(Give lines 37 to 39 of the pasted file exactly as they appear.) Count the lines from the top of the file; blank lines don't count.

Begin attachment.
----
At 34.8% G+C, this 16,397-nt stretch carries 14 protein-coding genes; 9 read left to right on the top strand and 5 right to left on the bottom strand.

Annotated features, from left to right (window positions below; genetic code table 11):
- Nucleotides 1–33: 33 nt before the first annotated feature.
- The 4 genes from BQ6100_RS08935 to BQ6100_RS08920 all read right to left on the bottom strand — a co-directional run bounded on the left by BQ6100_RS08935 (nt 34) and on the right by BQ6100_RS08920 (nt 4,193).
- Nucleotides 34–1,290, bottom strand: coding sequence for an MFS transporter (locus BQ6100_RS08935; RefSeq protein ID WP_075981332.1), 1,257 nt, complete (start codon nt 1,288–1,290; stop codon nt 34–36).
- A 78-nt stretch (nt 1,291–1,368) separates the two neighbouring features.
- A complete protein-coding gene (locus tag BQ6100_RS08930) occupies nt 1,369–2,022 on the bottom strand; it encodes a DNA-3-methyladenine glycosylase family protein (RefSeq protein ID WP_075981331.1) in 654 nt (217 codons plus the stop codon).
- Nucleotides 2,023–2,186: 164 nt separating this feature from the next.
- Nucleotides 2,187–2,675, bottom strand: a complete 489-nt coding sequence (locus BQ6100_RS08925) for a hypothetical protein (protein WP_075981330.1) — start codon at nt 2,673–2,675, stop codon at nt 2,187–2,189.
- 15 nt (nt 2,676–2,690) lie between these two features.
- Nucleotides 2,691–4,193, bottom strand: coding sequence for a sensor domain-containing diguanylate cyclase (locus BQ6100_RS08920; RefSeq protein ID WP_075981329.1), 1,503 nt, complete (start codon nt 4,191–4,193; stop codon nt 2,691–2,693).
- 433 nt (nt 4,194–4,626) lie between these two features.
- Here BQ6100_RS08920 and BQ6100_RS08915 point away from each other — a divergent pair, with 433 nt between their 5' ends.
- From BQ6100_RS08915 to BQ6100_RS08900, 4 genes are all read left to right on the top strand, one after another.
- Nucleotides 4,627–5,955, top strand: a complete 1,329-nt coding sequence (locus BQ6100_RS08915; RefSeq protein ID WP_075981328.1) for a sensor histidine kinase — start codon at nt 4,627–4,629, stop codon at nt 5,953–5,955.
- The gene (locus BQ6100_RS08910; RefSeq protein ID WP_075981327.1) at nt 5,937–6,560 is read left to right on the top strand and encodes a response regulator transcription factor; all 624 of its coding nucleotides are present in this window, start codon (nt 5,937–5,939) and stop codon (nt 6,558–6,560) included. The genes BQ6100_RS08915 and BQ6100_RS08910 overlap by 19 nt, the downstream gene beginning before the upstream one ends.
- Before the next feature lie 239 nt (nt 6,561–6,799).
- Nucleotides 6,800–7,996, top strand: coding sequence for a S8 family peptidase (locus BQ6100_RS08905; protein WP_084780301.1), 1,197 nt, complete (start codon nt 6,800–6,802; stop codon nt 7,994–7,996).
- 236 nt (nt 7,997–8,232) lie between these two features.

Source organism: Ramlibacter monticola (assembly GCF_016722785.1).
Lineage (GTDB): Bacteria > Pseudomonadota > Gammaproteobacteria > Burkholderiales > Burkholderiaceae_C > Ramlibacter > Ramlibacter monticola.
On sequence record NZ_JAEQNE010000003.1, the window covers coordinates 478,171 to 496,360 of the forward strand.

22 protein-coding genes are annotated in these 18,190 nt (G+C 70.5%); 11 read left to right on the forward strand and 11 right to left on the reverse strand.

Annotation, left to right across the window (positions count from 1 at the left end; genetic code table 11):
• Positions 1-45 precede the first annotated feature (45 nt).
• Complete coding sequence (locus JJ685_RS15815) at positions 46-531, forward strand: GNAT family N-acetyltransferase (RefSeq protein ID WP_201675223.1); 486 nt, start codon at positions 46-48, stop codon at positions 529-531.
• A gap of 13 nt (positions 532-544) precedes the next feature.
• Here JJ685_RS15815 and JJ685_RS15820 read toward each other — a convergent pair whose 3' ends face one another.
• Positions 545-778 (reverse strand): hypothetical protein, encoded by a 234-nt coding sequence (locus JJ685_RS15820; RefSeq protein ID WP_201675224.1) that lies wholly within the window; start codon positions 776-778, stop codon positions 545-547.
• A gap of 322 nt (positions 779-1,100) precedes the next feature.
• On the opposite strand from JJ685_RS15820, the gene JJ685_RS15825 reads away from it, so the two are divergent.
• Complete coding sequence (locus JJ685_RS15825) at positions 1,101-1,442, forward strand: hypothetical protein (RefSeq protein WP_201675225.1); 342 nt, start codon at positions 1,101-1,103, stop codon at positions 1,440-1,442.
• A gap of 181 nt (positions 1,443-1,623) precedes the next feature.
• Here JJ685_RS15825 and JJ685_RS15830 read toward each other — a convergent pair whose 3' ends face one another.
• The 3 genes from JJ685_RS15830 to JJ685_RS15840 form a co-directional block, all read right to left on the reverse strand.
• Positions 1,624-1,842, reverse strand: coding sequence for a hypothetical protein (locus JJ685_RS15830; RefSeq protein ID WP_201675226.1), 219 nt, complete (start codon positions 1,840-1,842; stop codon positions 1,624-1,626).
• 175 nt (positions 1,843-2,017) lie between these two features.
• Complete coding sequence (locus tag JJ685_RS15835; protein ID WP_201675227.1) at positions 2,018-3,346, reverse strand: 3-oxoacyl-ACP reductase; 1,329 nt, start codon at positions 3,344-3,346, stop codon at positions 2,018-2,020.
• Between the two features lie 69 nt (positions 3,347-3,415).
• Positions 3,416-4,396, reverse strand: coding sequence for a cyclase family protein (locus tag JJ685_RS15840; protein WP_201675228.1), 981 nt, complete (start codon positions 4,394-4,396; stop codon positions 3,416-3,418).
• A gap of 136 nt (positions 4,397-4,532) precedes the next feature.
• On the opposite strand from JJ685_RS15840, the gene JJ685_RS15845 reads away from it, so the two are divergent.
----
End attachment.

• 175 nt (positions 1,843-2,017) lie between these two features.
• Complete coding sequence (locus tag JJ685_RS15835; protein ID WP_201675227.1) at positions 2,018-3,346, reverse strand: 3-oxoacyl-ACP reductase; 1,329 nt, start codon at positions 3,344-3,346, stop codon at positions 2,018-2,020.
• Between the two features lie 69 nt (positions 3,347-3,415).